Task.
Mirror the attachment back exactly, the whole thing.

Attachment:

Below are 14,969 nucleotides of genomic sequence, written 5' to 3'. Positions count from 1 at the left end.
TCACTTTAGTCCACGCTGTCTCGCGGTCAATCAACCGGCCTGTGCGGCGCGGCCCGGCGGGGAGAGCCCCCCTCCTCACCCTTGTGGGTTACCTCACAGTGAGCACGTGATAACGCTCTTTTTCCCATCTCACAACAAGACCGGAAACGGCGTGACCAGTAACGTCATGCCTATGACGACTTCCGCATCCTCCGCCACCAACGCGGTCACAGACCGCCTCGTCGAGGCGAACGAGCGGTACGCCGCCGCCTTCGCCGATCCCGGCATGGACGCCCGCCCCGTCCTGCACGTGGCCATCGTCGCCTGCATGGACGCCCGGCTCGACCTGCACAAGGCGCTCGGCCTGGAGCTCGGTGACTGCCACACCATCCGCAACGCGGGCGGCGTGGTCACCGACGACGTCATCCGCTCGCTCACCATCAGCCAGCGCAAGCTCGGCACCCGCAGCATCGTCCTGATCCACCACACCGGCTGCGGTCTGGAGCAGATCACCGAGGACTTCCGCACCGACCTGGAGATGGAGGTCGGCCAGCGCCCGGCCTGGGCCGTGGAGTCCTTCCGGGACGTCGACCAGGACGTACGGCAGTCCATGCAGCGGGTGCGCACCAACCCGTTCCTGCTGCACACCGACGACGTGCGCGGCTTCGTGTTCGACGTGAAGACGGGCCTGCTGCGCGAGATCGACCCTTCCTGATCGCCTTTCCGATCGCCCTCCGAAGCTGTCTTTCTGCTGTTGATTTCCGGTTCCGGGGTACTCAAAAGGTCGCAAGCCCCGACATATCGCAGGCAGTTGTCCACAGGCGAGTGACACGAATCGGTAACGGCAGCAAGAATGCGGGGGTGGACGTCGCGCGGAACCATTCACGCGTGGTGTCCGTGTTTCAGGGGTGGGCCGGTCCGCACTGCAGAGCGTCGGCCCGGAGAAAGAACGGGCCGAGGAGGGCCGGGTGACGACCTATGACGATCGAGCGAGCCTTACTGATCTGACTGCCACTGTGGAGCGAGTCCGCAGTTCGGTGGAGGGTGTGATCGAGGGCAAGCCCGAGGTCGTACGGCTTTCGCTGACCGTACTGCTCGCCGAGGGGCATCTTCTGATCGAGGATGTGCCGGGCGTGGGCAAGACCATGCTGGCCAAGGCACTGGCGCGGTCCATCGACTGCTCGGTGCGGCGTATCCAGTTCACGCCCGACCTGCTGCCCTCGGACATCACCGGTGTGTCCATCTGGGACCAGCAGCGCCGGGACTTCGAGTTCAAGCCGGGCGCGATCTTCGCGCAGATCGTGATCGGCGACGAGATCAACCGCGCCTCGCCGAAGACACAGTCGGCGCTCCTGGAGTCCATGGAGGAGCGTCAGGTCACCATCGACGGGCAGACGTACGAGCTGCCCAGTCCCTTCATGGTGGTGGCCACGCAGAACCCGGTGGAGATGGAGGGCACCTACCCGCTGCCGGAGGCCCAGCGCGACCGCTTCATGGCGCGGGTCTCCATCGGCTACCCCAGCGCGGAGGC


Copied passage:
Below are 14,969 nucleotides of genomic sequence, written 5' to 3'. Positions count from 1 at the left end.
TCACTTTAGTCCACGCTGTCTCGCGGTCAATCAACCGGCCTGTGCGGCGCGGCCCGGCGGGGAGAGCCCCCCTCCTCACCCTTGTGGGTTACCTCACAGTGAGCACGTGATAACGCTCTTTTTCCCATCTCACAACAAGACCGGAAACGGCGTGACCAGTAACGTCATGCCTATGACGACTTCCGCATCCTCCGCCACCAACGCGGTCACAGACCGCCTCGTCGAGGCGAACGAGCGGTACGCCGCCGCCTTCGCCGATCCCGGCATGGACGCCCGCCCCGTCCTGCACGTGGCCATCGTCGCCTGCATGGACGCCCGGCTCGACCTGCACAAGGCGCTCGGCCTGGAGCTCGGTGACTGCCACACCATCCGCAACGCGGGCGGCGTGGTCACCGACGACGTCATCCGCTCGCTCACCATCAGCCAGCGCAAGCTCGGCACCCGCAGCATCGTCCTGATCCACCACACCGGCTGCGGTCTGGAGCAGATCACCGAGGACTTCCGCACCGACCTGGAGATGGAGGTCGGCCAGCGCCCGGCCTGGGCCGTGGAGTCCTTCCGGGACGTCGACCAGGACGTACGGCAGTCCATGCAGCGGGTGCGCACCAACCCGTTCCTGCTGCACACCGACGACGTGCGCGGCTTCGTGTTCGACGTGAAGACGGGCCTGCTGCGCGAGATCGACCCTTCCTGATCGCCTTTCCGATCGCCCTCCGAAGCTGTCTTTCTGCTGTTGATTTCCGGTTCCGGGGTACTCAAAAGGTCGCAAGCCCCGACATATCGCAGGCAGTTGTCCACAGGCGAGTGACACGAATCGGTAACGGCAGCAAGAATGCGGGGGTGGACGTCGCGCGGAACCATTCACGCGTGGTGTCCGTGTTTCAGGGGTGGGCCGGTCCGCACTGCAGAGCGTCGGCCCGGAGAAAGAACGGGCCGAGGAGGGCCGGGTGACGACCTATGACGATCGAGCGAGCCTTACTGATCTGACTGCCACTGTGGAGCGAGTCCGCAGTTCGGTGGAGGGTGTGATCGAGGGCAAGCCCGAGGTCGTACGGCTTTCGCTGACCGTACTGCTCGCCGAGGGGCATCTTCTGATCGAGGATGTGCCGGGCGTGGGCAAGACCATGCTGGCCAAGGCACTGGCGCGGTCCATCGACTGCTCGGTGCGGCGTATCCAGTTCACGCCCGACCTGCTGCCCTCGGACATCACCGGTGTGTCCATCTGGGACCAGCAGCGCCGGGACTTCGAGTTCAAGCCGGGCGCGATCTTCGCGCAGATCGTGATCGGCGACGAGATCAACCGCGCCTCGCCGAAGACACAGTCGGCGCTCCTGGAGTCCATGGAGGAGCGTCAGGTCACCATCGACGGGCAGACGTACGAGCTGCCCAGTCCCTTCATGGTGGTGGCCACGCAGAACCCGGTGGAGATGGAGGGCACCTACCCGCTGCCGGAGGCCCAGCGCGACCGCTTCATGGCGCGGGTCTCCATCGGCTACCCCAGCGCGGAGGC